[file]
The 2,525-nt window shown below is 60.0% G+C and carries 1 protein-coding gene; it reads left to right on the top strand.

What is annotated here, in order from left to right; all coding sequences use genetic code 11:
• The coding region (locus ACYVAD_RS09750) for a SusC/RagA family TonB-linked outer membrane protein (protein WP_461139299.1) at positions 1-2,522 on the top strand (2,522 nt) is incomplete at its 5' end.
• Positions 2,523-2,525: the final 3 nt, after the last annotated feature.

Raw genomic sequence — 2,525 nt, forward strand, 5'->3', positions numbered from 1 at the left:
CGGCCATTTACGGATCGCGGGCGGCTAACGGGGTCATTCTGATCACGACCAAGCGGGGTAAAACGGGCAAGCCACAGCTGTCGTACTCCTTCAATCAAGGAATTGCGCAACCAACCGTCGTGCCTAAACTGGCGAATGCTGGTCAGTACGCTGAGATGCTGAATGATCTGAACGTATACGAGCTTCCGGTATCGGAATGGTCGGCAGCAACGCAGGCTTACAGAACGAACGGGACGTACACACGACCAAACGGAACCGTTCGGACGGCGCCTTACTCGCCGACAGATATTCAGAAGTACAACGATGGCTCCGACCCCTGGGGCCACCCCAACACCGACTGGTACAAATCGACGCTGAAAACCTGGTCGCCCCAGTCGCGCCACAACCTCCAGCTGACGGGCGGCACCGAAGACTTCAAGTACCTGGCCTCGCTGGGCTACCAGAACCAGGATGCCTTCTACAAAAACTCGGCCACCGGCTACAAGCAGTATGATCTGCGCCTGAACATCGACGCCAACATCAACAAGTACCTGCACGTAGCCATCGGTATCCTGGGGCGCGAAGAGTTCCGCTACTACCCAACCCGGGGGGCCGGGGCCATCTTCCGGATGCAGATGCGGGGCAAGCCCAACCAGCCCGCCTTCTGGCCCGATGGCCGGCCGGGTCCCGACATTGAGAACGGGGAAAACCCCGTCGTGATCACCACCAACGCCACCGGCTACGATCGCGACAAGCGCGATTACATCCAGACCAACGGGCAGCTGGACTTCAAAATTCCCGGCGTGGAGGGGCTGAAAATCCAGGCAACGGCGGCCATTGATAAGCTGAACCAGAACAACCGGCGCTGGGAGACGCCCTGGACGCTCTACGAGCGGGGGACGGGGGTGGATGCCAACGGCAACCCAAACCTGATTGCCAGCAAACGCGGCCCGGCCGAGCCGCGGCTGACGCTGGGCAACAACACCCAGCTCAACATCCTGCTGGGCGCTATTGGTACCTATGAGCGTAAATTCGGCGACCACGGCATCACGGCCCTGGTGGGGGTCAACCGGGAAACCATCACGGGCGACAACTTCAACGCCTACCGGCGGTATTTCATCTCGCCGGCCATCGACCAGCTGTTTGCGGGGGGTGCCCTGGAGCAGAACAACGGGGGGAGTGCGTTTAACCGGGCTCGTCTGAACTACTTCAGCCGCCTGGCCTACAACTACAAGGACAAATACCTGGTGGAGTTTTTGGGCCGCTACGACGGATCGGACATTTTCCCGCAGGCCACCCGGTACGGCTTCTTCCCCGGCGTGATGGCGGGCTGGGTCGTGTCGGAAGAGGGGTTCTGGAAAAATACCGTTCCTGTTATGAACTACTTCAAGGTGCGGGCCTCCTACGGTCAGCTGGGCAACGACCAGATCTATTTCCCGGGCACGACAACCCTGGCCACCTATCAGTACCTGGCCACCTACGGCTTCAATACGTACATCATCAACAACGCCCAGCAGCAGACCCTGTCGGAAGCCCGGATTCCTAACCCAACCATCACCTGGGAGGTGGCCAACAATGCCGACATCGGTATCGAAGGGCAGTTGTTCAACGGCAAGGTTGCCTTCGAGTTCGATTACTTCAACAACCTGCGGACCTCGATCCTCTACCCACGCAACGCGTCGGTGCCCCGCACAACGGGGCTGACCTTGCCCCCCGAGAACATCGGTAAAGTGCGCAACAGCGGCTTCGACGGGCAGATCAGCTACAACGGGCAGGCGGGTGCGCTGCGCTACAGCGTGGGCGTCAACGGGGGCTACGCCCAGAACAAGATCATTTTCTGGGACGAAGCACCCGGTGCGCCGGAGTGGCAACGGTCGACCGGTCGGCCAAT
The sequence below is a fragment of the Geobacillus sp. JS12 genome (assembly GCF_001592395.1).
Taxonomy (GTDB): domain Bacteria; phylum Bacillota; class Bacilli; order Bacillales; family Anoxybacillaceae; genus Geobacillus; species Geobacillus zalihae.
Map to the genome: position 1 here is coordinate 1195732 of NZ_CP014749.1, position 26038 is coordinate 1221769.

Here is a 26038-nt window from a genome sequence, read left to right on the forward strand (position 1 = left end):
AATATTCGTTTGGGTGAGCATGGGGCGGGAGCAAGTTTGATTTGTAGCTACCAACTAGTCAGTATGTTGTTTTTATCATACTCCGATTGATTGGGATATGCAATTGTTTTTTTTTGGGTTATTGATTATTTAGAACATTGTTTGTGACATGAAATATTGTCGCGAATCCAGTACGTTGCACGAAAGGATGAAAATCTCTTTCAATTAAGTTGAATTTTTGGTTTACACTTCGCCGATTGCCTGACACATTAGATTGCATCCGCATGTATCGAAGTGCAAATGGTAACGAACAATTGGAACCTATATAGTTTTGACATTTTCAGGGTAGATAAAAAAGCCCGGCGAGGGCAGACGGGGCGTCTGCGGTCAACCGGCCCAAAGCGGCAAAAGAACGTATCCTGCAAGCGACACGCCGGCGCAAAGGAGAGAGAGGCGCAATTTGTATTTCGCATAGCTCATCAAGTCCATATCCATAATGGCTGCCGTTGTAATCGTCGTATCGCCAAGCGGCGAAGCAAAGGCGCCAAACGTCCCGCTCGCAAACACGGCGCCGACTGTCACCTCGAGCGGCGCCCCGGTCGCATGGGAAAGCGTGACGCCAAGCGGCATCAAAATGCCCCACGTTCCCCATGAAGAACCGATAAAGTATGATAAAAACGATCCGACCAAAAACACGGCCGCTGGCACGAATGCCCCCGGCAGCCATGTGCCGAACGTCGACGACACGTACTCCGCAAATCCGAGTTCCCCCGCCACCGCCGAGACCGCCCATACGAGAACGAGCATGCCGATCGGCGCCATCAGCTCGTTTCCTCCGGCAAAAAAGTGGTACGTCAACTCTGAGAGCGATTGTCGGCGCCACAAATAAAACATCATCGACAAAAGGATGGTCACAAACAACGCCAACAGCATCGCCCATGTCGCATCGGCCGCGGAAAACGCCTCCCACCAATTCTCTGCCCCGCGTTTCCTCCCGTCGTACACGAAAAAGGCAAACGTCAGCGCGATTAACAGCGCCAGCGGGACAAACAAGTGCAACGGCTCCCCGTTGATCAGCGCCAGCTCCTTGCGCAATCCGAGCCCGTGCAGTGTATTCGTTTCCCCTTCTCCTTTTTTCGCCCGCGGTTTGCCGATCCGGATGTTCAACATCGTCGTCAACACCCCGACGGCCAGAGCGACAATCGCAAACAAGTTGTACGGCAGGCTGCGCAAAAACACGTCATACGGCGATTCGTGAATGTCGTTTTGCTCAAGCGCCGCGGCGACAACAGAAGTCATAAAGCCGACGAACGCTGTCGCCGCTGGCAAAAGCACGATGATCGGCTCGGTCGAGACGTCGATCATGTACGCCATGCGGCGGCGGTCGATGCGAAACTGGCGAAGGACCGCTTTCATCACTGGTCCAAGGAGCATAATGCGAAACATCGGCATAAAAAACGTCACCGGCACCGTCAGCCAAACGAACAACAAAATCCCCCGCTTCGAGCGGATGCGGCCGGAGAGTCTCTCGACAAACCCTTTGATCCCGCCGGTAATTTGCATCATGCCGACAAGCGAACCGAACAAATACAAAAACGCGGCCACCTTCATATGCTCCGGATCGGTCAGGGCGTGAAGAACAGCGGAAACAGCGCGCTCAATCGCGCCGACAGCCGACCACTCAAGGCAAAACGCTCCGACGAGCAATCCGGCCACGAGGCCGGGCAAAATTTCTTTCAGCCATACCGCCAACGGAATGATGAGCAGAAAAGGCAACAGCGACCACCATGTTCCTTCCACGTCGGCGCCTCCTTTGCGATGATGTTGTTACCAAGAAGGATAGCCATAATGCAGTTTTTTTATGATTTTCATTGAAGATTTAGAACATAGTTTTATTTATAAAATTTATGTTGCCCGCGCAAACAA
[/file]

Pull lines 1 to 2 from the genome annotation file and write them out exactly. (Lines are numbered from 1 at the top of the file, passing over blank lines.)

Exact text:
The 2,525-nt window shown below is 60.0% G+C and carries 1 protein-coding gene; it reads left to right on the top strand.

What is annotated here, in order from left to right; all coding sequences use genetic code 11: